In 1929, after receiving his degree from Kyoto Imperial University, he stayed on as a lecturer for four years. After graduation, he was interested in theoretical physics, particularly in the theory of elementary particles. In 1932, he married Sumi Yukawa (スミ). In accordance with Japanese customs of the time, since he came from a family with many sons but his father-in-law Genyo had none, he was adopted by Genyo and changed his family name from Ogawa to Yukawa. The couple had two sons, Harumi and Takaaki. In 1933 he became an assistant professor at Osaka University, at 26 years old.
In 1935 he published his theory of mesons, which explained the interaction between protons and neutrons, and was a major influence on research into elementary particles. In 1940 he became a professor in Kyoto University. In 1940 he won the Imperial Prize of the Japan Academy, in 1943 the Decoration of Cultural Merit from the Japanese government. In 1949 he became a professor at Columbia University, the same year he received the Nobel Prize in Physics, after the discovery by Cecil Frank Powell, Giuseppe Occhialini and César Lattes of Yukawa's predicted pi meson in 1947. Yukawa also worked on the theory of K-capture, in which a low Energy electron is absorbed by the nucleus, after its initial prediction by G. C. Wick.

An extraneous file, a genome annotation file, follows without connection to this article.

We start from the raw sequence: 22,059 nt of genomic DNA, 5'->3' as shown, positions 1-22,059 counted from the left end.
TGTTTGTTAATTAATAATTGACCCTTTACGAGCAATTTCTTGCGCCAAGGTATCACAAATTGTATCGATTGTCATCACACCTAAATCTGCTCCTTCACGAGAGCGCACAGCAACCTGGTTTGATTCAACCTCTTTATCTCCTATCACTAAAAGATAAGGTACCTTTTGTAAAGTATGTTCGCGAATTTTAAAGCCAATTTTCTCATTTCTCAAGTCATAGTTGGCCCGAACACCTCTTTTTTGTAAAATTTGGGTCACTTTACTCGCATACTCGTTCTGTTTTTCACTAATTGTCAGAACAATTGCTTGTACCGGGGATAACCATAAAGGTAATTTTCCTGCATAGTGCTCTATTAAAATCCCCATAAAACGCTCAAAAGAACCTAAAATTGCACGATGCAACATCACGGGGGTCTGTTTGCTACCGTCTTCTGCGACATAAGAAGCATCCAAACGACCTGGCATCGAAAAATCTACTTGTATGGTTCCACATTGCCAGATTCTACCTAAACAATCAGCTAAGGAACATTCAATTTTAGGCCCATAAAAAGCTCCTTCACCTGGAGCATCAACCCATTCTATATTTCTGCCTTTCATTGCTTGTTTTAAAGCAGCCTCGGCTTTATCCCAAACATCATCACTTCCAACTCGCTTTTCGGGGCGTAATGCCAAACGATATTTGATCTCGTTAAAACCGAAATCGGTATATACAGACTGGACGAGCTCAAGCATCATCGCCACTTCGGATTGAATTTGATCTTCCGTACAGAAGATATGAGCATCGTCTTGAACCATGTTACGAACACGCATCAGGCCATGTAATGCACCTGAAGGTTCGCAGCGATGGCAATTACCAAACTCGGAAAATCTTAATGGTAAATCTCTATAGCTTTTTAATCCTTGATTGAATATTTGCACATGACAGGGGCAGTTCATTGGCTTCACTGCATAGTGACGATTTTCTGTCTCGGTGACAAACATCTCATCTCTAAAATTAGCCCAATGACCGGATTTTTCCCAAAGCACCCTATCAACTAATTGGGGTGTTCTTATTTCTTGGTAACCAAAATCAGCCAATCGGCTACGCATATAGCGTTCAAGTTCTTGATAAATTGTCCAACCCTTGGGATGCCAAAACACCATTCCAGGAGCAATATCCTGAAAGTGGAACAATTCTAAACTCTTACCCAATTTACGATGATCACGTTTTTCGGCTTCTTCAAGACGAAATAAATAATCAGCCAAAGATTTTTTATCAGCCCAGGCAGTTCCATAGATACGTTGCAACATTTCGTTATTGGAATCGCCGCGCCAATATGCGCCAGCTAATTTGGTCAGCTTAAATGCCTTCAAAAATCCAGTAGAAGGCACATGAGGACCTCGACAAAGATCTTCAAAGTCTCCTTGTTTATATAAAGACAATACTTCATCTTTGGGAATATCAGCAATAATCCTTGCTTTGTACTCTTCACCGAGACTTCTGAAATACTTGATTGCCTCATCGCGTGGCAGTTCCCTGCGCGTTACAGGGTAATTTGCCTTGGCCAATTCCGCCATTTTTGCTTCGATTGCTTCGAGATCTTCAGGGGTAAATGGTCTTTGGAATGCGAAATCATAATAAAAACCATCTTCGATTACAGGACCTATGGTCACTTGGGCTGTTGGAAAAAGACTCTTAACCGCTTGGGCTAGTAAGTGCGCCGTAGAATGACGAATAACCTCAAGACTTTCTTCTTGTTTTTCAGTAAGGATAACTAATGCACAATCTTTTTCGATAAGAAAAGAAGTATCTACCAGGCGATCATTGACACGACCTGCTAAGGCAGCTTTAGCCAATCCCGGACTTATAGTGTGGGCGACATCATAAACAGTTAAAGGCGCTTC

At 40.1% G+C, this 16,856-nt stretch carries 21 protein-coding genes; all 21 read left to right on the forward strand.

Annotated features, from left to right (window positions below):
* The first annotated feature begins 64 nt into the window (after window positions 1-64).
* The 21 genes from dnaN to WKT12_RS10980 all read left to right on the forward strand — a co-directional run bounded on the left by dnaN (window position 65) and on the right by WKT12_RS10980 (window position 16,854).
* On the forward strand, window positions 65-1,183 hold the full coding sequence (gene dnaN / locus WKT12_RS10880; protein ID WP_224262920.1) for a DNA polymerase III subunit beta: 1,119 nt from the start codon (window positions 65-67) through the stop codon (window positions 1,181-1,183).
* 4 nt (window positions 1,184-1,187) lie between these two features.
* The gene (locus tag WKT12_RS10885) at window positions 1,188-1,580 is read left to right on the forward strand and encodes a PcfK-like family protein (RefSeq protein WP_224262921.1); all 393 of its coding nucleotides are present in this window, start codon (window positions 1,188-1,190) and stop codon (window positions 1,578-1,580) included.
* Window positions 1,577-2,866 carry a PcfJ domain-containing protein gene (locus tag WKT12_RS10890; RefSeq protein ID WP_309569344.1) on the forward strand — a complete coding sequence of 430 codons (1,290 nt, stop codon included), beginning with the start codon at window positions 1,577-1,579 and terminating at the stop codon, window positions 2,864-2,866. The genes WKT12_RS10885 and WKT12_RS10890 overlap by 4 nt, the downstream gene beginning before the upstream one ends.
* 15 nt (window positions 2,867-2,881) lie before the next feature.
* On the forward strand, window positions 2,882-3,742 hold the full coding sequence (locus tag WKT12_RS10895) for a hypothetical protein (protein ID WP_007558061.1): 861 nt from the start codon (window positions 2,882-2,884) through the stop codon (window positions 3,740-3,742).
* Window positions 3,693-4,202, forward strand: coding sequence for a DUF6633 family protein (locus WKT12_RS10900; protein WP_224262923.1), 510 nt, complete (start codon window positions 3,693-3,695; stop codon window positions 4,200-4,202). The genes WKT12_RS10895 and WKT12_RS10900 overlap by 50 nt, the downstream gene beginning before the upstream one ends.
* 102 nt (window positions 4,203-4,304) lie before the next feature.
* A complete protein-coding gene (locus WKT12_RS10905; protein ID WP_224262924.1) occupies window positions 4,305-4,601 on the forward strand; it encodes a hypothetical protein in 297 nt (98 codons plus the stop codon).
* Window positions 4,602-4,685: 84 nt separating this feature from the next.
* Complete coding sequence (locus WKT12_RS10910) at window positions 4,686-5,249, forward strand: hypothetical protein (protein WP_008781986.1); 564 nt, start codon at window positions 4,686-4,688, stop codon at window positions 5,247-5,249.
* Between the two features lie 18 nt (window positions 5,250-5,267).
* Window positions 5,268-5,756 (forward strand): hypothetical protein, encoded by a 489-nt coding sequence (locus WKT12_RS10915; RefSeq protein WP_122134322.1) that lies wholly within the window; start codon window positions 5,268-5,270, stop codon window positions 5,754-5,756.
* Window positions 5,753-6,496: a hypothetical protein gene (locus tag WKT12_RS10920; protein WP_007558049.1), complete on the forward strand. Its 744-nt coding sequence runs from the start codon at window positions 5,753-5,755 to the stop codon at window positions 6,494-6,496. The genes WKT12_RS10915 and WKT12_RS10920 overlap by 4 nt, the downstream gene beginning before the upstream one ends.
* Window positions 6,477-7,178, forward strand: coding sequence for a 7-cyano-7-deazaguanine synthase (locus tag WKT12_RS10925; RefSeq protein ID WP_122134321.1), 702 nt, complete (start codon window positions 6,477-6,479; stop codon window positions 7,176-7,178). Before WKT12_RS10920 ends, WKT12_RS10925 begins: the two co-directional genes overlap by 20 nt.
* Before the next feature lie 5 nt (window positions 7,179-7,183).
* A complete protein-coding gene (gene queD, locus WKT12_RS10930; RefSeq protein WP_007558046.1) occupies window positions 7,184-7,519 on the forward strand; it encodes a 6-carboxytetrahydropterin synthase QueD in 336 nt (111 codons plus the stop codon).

He was an Editor of Progress of Theoretical Physics, and published the books Introduction to Quantum Mechanics (1946) and Introduction to the Theory of Elementary Particles (1948).
Yukawa became the first chairman of Yukawa Institute for Theoretical Physics in 1953. He received a Doctorate, honoris causa, from the University of Paris and honorary memberships in the Royal Society, Royal Society of Edinburgh, the Indian Academy of Sciences, the International Academy of Philosophy and Sciences, and the Pontificia Academia Scientiarum.
In 1955, he joined ten other leading Scientists and intellectuals in signing the Russell–Einstein Manifesto, calling for nuclear disarmament.
Yukawa retired from Kyoto University in 1970 as a Professor Emeritus. Owing to increasing infirmity, in his final years he appeared in public in a wheelchair. He died at his home in Sakyo-ku, Kyoto, on 8 September 1981 from pneumonia and heart failure, aged 74. His tomb is in Higashiyama-ku, Kyoto.